Monday, December 15, 2008

The reality of Vision 20–2020

Recently, the Federal Government advised states to ensure that whatever economic blueprint they design for their respective states should of, necessity, be in line with Vision 20–2020. For the records, Vision 20–2020, is government’s ambitious economic catchphrase that aims to make Nigeria as the “20th most industrialized economies of the World” by the year 2020.

Vice President, Goodluck Jonathan dropped government’s desire of synergy of economic ideas with the states during the just concluded and hugely successful, The Sun South-East Economic Summit, held in Owerri, Imo State.

According to the Vice President, state governors are at liberty to design their own economic vision, but underscored the imperativeness of such plan to factor in the policy framework encapsulated in the Vision 20 – 2020 document in line with President Yar’Adua’s seven-point agenda. These include, the rule of law, strong economy with low inflation rate and job creation, power supply, security, among others.
In this connection, the Vice President stressed the need for integrated effort with the states, the public and private partnership for accelerated national development.

On the face of it, the cooperation being sought by the federal government from the states, points to a positive direction. It can be likened to a compass for a co-ordinated economic development blueprint that can help the nation move forward. It makes economic sense that state governments should apply themselves to the realization of this vision and the goals contained therein.

Hitherto, there have been so many visions, from past and present governments, at both federal and state levels. They have remained just visions. In most cases, the visions are blurred and poorly articulated.
It is, therefore, high time these visions moved from been mere mantras, to concrete things that Nigerians can see and feel. In this regard, the federal government should lead the way and the states will follow. It is one thing to embrace a vision, it is another thing to transform it into reality. Essentially, a vision must say something that clarifies the direction in which any nation needs to move.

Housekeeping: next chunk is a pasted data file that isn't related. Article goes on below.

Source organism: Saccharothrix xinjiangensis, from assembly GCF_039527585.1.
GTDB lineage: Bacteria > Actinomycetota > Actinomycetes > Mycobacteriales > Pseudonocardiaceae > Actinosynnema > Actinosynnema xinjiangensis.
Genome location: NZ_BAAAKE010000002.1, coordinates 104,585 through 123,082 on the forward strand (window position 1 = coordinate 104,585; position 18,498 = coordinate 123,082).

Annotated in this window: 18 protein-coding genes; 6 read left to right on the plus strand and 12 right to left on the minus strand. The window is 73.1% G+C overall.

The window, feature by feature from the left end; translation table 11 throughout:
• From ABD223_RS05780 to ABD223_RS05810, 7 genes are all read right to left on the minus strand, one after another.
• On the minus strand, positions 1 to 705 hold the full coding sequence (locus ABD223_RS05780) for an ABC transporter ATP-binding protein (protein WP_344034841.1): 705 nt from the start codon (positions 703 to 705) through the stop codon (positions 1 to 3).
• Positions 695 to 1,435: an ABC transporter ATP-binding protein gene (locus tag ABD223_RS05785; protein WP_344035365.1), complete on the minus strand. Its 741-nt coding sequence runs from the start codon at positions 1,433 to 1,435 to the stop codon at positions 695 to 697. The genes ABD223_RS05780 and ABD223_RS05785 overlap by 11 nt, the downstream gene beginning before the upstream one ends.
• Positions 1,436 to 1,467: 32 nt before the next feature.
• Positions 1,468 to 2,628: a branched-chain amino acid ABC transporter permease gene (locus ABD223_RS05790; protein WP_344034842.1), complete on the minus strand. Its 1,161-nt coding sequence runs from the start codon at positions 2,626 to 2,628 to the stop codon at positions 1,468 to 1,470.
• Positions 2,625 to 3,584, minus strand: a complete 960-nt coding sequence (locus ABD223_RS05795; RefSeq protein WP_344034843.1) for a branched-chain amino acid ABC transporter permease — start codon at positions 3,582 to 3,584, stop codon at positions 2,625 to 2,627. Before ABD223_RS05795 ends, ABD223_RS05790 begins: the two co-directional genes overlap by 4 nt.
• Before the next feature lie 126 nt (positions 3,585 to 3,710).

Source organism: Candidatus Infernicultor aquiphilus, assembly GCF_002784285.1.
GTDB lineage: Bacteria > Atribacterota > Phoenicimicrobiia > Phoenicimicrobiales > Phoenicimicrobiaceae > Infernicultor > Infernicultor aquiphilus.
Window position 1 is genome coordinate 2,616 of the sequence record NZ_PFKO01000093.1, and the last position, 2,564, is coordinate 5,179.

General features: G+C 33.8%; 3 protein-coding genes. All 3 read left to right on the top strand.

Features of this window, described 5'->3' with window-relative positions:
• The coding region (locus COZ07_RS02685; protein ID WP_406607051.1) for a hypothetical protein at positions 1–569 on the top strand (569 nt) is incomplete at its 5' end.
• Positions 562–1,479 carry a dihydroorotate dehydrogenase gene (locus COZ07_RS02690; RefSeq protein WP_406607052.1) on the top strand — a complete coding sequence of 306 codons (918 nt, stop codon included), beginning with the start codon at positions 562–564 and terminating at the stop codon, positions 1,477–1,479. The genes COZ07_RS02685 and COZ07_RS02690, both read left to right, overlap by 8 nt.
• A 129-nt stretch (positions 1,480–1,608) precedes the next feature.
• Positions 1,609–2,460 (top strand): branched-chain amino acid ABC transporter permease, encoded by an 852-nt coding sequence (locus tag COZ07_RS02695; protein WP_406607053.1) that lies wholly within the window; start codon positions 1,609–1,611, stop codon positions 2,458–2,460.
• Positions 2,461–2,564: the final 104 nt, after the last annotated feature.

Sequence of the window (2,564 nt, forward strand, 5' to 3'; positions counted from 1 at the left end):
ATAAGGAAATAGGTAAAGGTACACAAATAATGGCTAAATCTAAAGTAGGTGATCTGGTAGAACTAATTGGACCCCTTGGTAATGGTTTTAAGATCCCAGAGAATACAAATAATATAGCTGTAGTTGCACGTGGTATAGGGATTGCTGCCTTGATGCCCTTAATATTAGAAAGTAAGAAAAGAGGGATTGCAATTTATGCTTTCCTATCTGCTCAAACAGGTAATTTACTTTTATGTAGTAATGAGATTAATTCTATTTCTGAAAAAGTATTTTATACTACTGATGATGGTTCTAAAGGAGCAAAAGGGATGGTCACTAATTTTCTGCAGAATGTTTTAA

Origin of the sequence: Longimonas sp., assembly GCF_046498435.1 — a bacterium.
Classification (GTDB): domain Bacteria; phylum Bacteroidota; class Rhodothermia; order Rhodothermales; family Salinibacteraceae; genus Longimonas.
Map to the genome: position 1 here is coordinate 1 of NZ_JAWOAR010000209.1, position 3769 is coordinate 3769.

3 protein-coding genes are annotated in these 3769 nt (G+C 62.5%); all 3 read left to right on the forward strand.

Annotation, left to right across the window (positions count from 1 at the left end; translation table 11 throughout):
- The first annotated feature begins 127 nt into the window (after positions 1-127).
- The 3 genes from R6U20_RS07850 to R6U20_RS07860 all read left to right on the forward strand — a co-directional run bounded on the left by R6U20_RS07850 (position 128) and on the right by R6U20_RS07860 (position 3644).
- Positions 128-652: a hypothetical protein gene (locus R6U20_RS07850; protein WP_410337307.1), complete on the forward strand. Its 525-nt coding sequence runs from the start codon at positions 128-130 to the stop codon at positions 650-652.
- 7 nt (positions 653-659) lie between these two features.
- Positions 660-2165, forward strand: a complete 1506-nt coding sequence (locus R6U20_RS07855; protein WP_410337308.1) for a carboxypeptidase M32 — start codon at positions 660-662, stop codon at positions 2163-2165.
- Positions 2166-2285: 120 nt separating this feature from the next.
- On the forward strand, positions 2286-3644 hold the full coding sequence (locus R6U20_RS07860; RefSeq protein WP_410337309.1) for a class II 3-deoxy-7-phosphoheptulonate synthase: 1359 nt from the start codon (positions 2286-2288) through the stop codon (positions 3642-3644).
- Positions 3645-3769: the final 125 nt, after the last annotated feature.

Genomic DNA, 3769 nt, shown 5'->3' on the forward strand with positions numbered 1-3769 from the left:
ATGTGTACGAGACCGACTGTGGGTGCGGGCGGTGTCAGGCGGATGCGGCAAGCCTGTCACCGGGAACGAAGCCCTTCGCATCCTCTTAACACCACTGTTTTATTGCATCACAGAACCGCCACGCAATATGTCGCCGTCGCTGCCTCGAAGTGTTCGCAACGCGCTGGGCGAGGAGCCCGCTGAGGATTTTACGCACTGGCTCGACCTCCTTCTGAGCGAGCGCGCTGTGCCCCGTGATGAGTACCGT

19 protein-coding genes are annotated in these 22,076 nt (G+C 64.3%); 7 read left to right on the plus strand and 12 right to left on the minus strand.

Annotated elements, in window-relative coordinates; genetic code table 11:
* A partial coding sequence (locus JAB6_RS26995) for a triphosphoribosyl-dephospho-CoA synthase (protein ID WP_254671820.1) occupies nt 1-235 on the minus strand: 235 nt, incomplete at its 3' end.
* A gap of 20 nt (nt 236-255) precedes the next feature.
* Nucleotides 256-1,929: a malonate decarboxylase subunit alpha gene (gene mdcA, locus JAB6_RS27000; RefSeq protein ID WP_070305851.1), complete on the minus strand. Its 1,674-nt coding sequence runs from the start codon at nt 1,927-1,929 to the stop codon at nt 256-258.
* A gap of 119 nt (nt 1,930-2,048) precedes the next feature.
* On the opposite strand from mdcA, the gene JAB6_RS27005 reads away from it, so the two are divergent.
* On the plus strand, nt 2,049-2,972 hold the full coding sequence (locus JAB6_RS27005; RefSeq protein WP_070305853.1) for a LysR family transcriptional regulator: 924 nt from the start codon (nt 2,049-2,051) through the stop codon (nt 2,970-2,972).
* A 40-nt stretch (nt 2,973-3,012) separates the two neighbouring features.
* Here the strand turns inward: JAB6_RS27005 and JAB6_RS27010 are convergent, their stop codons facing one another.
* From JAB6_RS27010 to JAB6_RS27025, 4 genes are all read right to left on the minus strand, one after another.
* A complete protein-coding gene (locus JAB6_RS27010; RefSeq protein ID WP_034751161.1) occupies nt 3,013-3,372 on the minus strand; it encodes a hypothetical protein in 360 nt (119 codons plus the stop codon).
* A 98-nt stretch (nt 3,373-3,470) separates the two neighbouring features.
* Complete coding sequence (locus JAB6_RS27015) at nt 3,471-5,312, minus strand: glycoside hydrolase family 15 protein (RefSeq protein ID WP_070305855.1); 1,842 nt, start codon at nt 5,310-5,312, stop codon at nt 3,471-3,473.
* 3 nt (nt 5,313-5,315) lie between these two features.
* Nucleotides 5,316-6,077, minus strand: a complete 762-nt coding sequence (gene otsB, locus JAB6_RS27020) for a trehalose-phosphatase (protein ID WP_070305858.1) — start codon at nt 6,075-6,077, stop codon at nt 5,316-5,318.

Sadly, this is yet to happen in our country. While we support government’s idea and calls for states to join in realizing the goals, the governments at all levels need to be reminded that a vision is vacuous if the leadership lacks what it takes to actualize it. In effect, without sensible vision, every effort dissolves into a list of confusing and incompatible projects that takes the country in the wrong direction. Government’s vision will remain a mirage if the enabling environment is not put in place.

The fundamentals such as regular power supply and security are priority areas, the absence of which the government’s 7-point agenda cannot be realized. The vision plan should not be a temporizing platform as is the case now. At present, Nigeria is stuck in the middle with no tangible incremental improvement in essential things of life.

We therefore urge the federal government to apply itself consciously to meeting it’s own agenda based on promises made on assumption of office nineteen months ago.
No amount of documented blueprint will yield the necessary democratic dividend when the leadership seems to have lost focus with the agenda that brought it into office. Our position remains that good ideas have never been our problem as a nation, it is the lack of a purposeful leadership that can chart a good direction for human and economic prosperity. That, in our view, is the reality of a vision. A vision with discernible cause of action capable of yielding purposeful results, is what Nigeria urgently needs.